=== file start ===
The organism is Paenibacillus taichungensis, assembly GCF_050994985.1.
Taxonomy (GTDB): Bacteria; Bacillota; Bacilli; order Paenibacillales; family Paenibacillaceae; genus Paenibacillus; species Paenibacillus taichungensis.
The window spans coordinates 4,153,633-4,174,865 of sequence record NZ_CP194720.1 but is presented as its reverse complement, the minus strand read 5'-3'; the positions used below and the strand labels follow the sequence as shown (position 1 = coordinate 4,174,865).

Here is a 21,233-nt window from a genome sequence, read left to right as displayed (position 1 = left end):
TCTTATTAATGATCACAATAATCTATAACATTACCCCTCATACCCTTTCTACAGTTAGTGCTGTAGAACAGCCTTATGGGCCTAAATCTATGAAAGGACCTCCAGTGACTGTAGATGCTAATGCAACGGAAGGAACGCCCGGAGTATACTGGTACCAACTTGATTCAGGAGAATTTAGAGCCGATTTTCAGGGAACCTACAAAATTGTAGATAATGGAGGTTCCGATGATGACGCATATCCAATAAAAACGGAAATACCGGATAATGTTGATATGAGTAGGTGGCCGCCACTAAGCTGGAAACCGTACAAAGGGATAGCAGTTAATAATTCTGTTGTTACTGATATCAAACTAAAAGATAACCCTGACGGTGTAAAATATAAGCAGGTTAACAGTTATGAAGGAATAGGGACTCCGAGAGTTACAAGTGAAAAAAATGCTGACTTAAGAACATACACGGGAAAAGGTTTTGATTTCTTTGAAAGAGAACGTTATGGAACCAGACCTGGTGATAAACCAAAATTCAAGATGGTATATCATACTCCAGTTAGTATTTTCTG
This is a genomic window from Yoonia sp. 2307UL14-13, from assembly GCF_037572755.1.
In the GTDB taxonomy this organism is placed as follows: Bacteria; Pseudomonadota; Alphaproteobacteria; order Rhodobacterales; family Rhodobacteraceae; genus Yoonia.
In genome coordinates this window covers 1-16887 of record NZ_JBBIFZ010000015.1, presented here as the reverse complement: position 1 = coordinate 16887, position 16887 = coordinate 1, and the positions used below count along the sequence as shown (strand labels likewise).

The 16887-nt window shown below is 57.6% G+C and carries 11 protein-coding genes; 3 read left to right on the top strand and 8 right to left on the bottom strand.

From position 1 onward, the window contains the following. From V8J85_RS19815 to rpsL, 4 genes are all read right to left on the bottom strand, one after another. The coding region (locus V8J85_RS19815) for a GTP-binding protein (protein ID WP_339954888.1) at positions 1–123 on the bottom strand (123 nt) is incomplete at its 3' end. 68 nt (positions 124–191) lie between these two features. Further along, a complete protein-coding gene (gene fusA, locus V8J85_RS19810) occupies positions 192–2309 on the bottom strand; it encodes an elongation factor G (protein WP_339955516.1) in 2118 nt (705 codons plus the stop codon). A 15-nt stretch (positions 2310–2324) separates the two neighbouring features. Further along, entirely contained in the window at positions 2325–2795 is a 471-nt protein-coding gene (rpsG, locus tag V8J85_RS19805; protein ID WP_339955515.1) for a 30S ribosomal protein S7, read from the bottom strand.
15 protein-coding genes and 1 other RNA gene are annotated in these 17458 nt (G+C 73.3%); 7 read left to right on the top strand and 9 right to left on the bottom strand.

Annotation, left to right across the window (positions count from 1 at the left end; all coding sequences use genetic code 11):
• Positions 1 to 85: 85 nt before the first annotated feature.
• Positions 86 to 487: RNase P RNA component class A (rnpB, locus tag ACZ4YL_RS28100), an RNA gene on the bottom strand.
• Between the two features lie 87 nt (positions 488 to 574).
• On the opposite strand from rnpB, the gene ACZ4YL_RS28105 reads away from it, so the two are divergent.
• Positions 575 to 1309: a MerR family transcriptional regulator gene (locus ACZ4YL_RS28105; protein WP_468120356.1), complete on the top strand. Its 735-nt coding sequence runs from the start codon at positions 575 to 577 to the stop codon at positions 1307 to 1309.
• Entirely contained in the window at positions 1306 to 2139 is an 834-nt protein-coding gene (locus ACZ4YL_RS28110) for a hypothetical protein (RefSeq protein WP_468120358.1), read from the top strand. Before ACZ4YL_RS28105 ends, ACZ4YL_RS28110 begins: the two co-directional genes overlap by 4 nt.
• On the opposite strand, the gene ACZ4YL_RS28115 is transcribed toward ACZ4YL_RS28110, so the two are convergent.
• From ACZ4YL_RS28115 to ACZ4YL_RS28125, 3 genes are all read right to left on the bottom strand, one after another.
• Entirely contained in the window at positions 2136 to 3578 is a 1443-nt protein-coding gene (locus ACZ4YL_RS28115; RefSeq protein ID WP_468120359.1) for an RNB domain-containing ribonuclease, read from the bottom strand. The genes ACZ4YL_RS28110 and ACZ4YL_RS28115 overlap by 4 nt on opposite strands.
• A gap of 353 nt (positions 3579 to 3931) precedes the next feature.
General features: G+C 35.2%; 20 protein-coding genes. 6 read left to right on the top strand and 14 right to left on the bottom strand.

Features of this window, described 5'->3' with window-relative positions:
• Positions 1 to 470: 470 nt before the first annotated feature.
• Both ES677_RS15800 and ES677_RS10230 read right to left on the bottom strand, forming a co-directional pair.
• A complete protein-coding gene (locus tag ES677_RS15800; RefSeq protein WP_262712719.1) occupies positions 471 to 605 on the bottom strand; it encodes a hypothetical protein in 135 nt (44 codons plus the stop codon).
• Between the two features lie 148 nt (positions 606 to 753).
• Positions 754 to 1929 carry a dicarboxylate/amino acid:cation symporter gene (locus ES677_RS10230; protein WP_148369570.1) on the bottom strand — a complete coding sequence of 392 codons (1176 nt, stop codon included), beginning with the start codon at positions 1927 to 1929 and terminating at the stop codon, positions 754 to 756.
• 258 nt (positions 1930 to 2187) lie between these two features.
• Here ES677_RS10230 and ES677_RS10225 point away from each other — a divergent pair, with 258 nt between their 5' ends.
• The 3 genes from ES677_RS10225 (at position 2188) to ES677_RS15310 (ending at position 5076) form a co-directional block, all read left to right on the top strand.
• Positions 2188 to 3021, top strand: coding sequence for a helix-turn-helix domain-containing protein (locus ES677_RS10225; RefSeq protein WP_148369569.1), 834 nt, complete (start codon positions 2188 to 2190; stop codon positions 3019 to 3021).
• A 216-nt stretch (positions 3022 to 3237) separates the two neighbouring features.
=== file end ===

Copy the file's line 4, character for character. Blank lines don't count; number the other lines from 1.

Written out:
Here is a 21,233-nt window from a genome sequence, read left to right as displayed (position 1 = left end):